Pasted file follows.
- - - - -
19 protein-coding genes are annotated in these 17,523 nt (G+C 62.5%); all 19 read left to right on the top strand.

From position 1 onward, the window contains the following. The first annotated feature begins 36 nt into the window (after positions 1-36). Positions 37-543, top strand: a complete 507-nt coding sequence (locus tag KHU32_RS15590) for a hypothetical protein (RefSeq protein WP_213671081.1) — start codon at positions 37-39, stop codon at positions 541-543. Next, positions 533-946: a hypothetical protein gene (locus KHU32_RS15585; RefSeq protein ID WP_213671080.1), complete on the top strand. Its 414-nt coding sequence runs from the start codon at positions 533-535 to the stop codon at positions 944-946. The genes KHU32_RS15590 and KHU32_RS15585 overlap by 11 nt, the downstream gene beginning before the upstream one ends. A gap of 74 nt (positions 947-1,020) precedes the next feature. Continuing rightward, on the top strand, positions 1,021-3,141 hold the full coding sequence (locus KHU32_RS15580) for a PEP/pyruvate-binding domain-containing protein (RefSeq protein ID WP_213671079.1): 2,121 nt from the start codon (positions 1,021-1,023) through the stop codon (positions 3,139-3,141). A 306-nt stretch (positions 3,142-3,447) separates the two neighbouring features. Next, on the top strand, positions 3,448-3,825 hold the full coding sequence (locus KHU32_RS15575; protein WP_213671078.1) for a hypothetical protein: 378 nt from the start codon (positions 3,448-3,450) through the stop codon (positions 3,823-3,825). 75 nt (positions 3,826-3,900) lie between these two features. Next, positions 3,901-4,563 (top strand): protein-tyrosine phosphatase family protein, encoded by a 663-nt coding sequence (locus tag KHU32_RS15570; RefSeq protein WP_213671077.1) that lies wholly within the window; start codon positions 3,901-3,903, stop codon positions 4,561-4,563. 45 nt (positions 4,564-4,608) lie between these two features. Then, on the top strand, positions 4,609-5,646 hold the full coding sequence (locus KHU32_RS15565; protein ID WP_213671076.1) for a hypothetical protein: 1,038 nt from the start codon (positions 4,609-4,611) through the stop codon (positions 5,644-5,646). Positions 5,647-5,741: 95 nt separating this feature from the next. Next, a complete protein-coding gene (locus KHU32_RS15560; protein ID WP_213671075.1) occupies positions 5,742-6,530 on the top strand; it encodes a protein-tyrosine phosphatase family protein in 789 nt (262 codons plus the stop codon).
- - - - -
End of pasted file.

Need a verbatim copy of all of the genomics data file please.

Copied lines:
19 protein-coding genes are annotated in these 17,523 nt (G+C 62.5%); all 19 read left to right on the top strand.

From position 1 onward, the window contains the following. The first annotated feature begins 36 nt into the window (after positions 1-36). Positions 37-543, top strand: a complete 507-nt coding sequence (locus tag KHU32_RS15590) for a hypothetical protein (RefSeq protein WP_213671081.1) — start codon at positions 37-39, stop codon at positions 541-543. Next, positions 533-946: a hypothetical protein gene (locus KHU32_RS15585; RefSeq protein ID WP_213671080.1), complete on the top strand. Its 414-nt coding sequence runs from the start codon at positions 533-535 to the stop codon at positions 944-946. The genes KHU32_RS15590 and KHU32_RS15585 overlap by 11 nt, the downstream gene beginning before the upstream one ends. A gap of 74 nt (positions 947-1,020) precedes the next feature. Continuing rightward, on the top strand, positions 1,021-3,141 hold the full coding sequence (locus KHU32_RS15580) for a PEP/pyruvate-binding domain-containing protein (RefSeq protein ID WP_213671079.1): 2,121 nt from the start codon (positions 1,021-1,023) through the stop codon (positions 3,139-3,141). A 306-nt stretch (positions 3,142-3,447) separates the two neighbouring features. Next, on the top strand, positions 3,448-3,825 hold the full coding sequence (locus KHU32_RS15575; protein WP_213671078.1) for a hypothetical protein: 378 nt from the start codon (positions 3,448-3,450) through the stop codon (positions 3,823-3,825). 75 nt (positions 3,826-3,900) lie between these two features. Next, positions 3,901-4,563 (top strand): protein-tyrosine phosphatase family protein, encoded by a 663-nt coding sequence (locus tag KHU32_RS15570; RefSeq protein WP_213671077.1) that lies wholly within the window; start codon positions 3,901-3,903, stop codon positions 4,561-4,563. 45 nt (positions 4,564-4,608) lie between these two features. Then, on the top strand, positions 4,609-5,646 hold the full coding sequence (locus KHU32_RS15565; protein ID WP_213671076.1) for a hypothetical protein: 1,038 nt from the start codon (positions 4,609-4,611) through the stop codon (positions 5,644-5,646). Positions 5,647-5,741: 95 nt separating this feature from the next. Next, a complete protein-coding gene (locus KHU32_RS15560; protein ID WP_213671075.1) occupies positions 5,742-6,530 on the top strand; it encodes a protein-tyrosine phosphatase family protein in 789 nt (262 codons plus the stop codon).